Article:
July 2006. Drew and I had just completed our short sojourn into Jordan. In the space of a few days we managed to nearly plunge to our deaths near Petra, run out of oxygen on a SCUBA dive south of Aqaba, and acquire a particularly virulent stomach bug that actually caused at least one person to poop explosively on a wall while trying to get to a bathroom. I’m not kidding. At least four feet up. I won’t say who it was.
It was Drew. I’m sorry buddy.
So after spending two days in the fetal position, we decided it was high time to evacuate. Yeah, that’s a cheap poop-your-pants pun, deal with it, I’m not sorry. In our haste, we hired the first cabbie that would agree to drive us back to the border near Eilat. First mistake. If you’re going to take a cab across some seriously empty desert where nobody can hear you scream, maybe do a little more vetting than, “Eilat? Ok, let’s go.”
Our guy was a terrifying blend of stereotypes. There had to be at least a quart of gel holding his hair into some sort of Gladiator-esque coif. He had recently bathed in what may have been Brut (yeah, the cologne in the green plastic bottle), or possibly tear gas. His shirt was shiny enough to be used as an emergency signal to aircraft. As we got in, he put on his gigantic shades and pumped up the techno to 11 before peeling out in our shuddering chariot.
As we screamed through the scrubby hills of Western Jordan, our new best friend shouted questions at us over the deafening wailing sounds coming from the speakers behind our heads. Normal things, like, “Where you from, U.S.A?” and “What your name?” He seemed friendly enough, so we chatted a little bit to take our minds off the painful death that seemed to await us around every hairpin turn. “You have girlfriend?” As I remember, both Drew and I had recently experienced some sort of college sweetheart emotional demolition, and replied in the negative. “You have boyfriend?!” He screamed this one at us with intensity. When we both again replied in the negative, he raised his voice and bellowed “I have boyfriend!” Neither of us are homophobes, but something about the escalating intensity in the car was getting a little disconcerting. “ALL DAY LONG I AM F#$@ING HIM!” He punctuated his earsplitting declaration by pounding the dashboard with a swarthy fist. It had just gotten weird.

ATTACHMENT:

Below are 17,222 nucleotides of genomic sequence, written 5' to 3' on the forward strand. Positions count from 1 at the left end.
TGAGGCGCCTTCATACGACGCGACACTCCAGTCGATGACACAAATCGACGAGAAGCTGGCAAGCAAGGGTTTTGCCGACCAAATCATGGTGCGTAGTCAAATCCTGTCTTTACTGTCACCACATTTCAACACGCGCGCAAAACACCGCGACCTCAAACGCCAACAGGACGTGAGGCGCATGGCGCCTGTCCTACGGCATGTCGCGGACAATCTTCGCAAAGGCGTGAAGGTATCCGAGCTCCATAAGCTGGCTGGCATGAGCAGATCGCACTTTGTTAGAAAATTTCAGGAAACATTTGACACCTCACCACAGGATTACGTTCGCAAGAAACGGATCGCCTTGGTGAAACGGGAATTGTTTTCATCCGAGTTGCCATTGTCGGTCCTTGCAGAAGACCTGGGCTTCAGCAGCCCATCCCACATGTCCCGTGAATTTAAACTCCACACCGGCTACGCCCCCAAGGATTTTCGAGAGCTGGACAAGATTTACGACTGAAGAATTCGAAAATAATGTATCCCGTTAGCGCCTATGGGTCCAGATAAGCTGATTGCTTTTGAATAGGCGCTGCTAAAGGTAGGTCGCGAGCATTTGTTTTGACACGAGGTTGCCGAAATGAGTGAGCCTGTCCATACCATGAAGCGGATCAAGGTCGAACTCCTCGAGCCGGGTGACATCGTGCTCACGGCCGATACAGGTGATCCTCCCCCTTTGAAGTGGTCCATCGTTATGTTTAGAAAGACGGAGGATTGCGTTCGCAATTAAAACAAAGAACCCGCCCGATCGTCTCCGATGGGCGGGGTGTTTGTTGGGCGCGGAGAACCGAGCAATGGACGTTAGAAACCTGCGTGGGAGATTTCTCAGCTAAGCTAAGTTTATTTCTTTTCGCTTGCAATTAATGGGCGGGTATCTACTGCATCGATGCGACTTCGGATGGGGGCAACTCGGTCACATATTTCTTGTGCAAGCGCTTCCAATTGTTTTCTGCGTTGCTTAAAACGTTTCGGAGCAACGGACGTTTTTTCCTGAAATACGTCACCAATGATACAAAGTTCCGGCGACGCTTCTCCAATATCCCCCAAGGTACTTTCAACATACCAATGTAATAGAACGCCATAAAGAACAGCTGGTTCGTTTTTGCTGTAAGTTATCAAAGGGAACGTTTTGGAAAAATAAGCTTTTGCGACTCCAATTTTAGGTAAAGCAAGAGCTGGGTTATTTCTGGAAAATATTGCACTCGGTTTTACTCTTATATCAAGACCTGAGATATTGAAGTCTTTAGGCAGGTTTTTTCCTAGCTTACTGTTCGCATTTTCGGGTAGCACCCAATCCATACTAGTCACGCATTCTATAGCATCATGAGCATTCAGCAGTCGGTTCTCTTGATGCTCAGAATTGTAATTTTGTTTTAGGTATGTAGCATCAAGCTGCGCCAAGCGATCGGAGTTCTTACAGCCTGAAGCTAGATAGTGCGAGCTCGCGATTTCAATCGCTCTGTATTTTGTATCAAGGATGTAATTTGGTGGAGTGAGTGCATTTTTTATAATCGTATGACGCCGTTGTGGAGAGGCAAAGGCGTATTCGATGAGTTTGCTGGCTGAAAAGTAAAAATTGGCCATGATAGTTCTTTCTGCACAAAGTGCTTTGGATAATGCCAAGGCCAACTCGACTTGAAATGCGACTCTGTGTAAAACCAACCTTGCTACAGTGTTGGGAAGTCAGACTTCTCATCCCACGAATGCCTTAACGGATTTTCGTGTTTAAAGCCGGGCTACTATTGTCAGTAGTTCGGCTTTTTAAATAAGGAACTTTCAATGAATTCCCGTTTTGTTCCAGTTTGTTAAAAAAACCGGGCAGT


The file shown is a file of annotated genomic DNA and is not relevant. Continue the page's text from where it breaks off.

We tried to court silence by not responding, and it seemed to work until we passed a small Bedouin camp. A small flock of sheep caught our driver’s eye. “SHEEP!” We mumbled some sort of affirmation that they were indeed sheep. “WE BRING SHEEP IN TAXI AND F#$@ING THEM!” After comparing notes later, Drew and I confirmed that this was the exact moment where we both realized we made a fairly grievous error by getting into this cab. Our bewilderment and discomfort were only matched by our quiet resolve to not be turned into skin suits by Jordanian Buffalo Bob. We would not put the lotion on our skin! We would NOT do what we were told! We passed the next hour or so in silence, if you can call mumbled prayers for safe passage and thunderous techno beats “silence.”
Then, suddenly, in the distance we could see a grimy picture of King Abdullah shimmering in the midday heat. His ever-present bemused, kingly grin seemed reassuring, welcoming us to the border crossing. We scrambled from the car, probably before Buffalo Bob had even hit the brakes. We narrowly restrained ourselves from kissing the crumbling asphalt of the Wadi Araba. “You give me your email, I come visit you in U.S.A.?” Probably not buddy.